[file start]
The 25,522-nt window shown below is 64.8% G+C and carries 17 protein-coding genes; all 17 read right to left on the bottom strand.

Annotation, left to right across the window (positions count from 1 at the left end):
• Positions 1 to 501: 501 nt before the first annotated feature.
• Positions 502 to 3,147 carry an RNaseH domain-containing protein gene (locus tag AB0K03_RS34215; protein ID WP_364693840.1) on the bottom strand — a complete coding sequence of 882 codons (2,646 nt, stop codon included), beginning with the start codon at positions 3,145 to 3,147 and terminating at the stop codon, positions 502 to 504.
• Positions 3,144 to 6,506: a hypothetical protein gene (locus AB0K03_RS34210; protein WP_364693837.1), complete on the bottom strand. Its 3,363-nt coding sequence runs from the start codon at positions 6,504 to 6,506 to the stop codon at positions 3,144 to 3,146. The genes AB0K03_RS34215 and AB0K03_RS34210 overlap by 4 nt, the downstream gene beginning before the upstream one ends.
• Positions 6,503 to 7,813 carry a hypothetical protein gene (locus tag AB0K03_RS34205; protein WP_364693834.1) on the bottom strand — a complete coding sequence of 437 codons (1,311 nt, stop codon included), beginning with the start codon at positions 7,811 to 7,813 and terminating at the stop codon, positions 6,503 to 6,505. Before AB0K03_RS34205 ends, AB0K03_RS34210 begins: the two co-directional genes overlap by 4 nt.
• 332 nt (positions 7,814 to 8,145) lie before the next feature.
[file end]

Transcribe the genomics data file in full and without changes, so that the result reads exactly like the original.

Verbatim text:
The 25,522-nt window shown below is 64.8% G+C and carries 17 protein-coding genes; all 17 read right to left on the bottom strand.

Annotation, left to right across the window (positions count from 1 at the left end):
• Positions 1 to 501: 501 nt before the first annotated feature.
• Positions 502 to 3,147 carry an RNaseH domain-containing protein gene (locus tag AB0K03_RS34215; protein ID WP_364693840.1) on the bottom strand — a complete coding sequence of 882 codons (2,646 nt, stop codon included), beginning with the start codon at positions 3,145 to 3,147 and terminating at the stop codon, positions 502 to 504.
• Positions 3,144 to 6,506: a hypothetical protein gene (locus AB0K03_RS34210; protein WP_364693837.1), complete on the bottom strand. Its 3,363-nt coding sequence runs from the start codon at positions 6,504 to 6,506 to the stop codon at positions 3,144 to 3,146. The genes AB0K03_RS34215 and AB0K03_RS34210 overlap by 4 nt, the downstream gene beginning before the upstream one ends.
• Positions 6,503 to 7,813 carry a hypothetical protein gene (locus tag AB0K03_RS34205; protein WP_364693834.1) on the bottom strand — a complete coding sequence of 437 codons (1,311 nt, stop codon included), beginning with the start codon at positions 7,811 to 7,813 and terminating at the stop codon, positions 6,503 to 6,505. Before AB0K03_RS34205 ends, AB0K03_RS34210 begins: the two co-directional genes overlap by 4 nt.
• 332 nt (positions 7,814 to 8,145) lie before the next feature.